NOW is the Time to Buy a Home!!!!

Some real-estate analysts are predicting that the nascent housing recovery could accelerate more quickly than expected in 2013, jacking up prices in some areas by double digits. Would an increase like that price you out of the market?
In this installment of Buying Advice, we’ll look at the forecast for prices in the year ahead and examine how this outlook might affect your home search. We’ll also check in with the latest housing data and get some advice on the best way to evaluate a condominium’s association fees. (Bing:Homebuyer checklist)
Can you afford to wait?
The housing recovery seems almost too new to pose much of a threat to affordability. But in some areas, it’s chugging along a lot faster than in others, as demand pushes up against a dwindling supply of homes for sale.
J.P. Morgan last month revised its U.S. housing forecast upward, predicting an overall gain of 3% to 4% in home prices for 2013. In some markets, however, the pace of gains has already been dramatic enough to strain the budgets of many first-time buyers before the spring selling season even begins.
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Phoenix saw the biggest increase in year-over-year prices in October at 21.7%, according to S&P Case-Shiller data. Detroit, Minneapolis, San Francisco and Miami also posted big gains: 10%, 9.2%. 8.9% and 8.5%, respectively. With increases like that, price-sensitive buyers in these markets have cause to act quickly or risk being priced out.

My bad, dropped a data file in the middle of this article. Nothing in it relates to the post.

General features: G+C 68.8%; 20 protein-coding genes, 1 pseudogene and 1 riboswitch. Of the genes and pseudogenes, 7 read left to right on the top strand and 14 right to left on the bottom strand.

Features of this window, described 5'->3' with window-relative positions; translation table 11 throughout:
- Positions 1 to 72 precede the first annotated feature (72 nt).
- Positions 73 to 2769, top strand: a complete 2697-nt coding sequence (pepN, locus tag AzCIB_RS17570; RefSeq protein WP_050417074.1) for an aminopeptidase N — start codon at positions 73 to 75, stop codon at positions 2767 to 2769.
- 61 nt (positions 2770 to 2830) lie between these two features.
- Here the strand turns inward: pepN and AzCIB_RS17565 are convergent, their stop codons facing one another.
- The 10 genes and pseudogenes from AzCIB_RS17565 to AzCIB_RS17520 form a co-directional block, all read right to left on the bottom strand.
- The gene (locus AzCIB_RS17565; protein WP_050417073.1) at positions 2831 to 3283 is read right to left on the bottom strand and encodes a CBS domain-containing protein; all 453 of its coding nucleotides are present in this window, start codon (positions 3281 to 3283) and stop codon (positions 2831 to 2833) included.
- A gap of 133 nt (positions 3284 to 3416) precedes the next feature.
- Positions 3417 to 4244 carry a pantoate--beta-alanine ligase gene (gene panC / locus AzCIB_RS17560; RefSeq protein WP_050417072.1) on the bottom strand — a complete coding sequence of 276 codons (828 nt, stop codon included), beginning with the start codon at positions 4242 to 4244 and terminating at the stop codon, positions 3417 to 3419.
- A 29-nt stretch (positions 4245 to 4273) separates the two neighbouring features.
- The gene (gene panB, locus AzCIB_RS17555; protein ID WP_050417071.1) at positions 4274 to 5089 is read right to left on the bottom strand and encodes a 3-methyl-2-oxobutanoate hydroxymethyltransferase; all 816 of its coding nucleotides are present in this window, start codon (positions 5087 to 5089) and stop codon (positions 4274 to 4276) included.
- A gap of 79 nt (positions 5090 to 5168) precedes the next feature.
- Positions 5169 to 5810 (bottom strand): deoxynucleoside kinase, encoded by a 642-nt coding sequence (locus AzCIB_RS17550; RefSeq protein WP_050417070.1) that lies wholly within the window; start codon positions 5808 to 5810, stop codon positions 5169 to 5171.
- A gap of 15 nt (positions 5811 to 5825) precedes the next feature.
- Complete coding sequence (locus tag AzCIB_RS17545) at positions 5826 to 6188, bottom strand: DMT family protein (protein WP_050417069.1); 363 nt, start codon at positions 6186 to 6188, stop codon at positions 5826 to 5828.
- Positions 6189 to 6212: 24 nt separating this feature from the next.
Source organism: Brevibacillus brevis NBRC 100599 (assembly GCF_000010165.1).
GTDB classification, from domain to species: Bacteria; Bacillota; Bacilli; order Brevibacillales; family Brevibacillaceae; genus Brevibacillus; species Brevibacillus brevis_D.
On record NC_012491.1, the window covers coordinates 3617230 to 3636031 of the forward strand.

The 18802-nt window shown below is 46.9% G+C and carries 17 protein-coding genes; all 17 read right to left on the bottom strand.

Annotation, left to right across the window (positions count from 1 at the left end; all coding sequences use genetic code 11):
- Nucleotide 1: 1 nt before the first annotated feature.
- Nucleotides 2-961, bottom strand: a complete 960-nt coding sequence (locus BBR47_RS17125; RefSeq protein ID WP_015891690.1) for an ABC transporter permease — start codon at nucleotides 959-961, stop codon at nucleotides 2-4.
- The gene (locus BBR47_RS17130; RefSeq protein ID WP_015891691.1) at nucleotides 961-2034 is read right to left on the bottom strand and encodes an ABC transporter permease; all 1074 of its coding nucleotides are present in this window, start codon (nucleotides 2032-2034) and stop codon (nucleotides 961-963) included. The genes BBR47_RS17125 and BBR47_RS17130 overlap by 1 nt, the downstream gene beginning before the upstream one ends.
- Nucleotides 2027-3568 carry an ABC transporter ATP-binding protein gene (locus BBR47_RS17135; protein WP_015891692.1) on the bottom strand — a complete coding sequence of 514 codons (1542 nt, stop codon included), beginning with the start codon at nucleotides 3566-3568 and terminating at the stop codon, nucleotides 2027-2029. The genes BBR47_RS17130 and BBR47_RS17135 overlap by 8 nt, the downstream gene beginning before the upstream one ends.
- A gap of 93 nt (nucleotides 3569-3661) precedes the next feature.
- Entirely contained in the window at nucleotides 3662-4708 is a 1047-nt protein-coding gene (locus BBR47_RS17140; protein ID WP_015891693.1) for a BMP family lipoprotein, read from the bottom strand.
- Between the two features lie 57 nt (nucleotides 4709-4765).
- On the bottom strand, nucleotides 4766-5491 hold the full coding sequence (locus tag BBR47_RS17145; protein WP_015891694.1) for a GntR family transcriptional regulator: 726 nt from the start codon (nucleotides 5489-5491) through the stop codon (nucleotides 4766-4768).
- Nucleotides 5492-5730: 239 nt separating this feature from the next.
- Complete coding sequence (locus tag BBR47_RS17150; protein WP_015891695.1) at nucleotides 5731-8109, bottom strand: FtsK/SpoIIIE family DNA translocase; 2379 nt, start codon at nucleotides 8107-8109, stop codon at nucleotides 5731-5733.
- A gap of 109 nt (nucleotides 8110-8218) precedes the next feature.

Not so in many other markets: Prices in Case-Shiller’s 20-city index were up 4.3% year-over-year in October, the last month for which data are available. Chicago and New York actually posted small price dips, and Boston and Cleveland saw gains of less than 2%. In those markets, buyers have less incentive to jump off the fence quickly.
One perk that is expected to stick around and mitigate rising prices: low mortgage rates.
“I expect the average 30-year fixed mortgage rate to stay under 4% for most of the year,” says Greg McBride, senior financial analyst with “It could trend slightly higher if economic improvement continues, but could move lower if the economy falters.”
Given the increase in demand and prices, Trulia’s Housing Barometer says the real-estate market was 51% back to “normal” in November. Indeed, the almost 6% rise in existing-home sales in November seemed to back up economists’ rosy view of 2013. (More on that below.)
Of course, the wild card, J.P. Morgan analyst John Sim says, is the so-called shadow inventory of distressed homes, which CoreLogic pegs at 2.3 million units, a seven-month supply at the current sales pace. Just how quickly this huge supply of homes is sold, and what the homes sell for, will help determine how quickly home prices will rise in some large markets.
And with an eye to costs, many economists are keeping their eye on the mortgage-interest tax deduction, which many lawmakers are longing to eliminate or cap to help stop leaks in the federal budget. Changes there could raise the cost of homeownership, which could depress values in some high-cost markets.
The biggest factor shaping the housing market in 2013, however, is supply: How many sellers will be motivated to list their home, and how many builders will start new ones? If inventory increases, it will help ease the bidding wars and make it easier for buyers to land a home. 
How long can you afford to wait for the right home?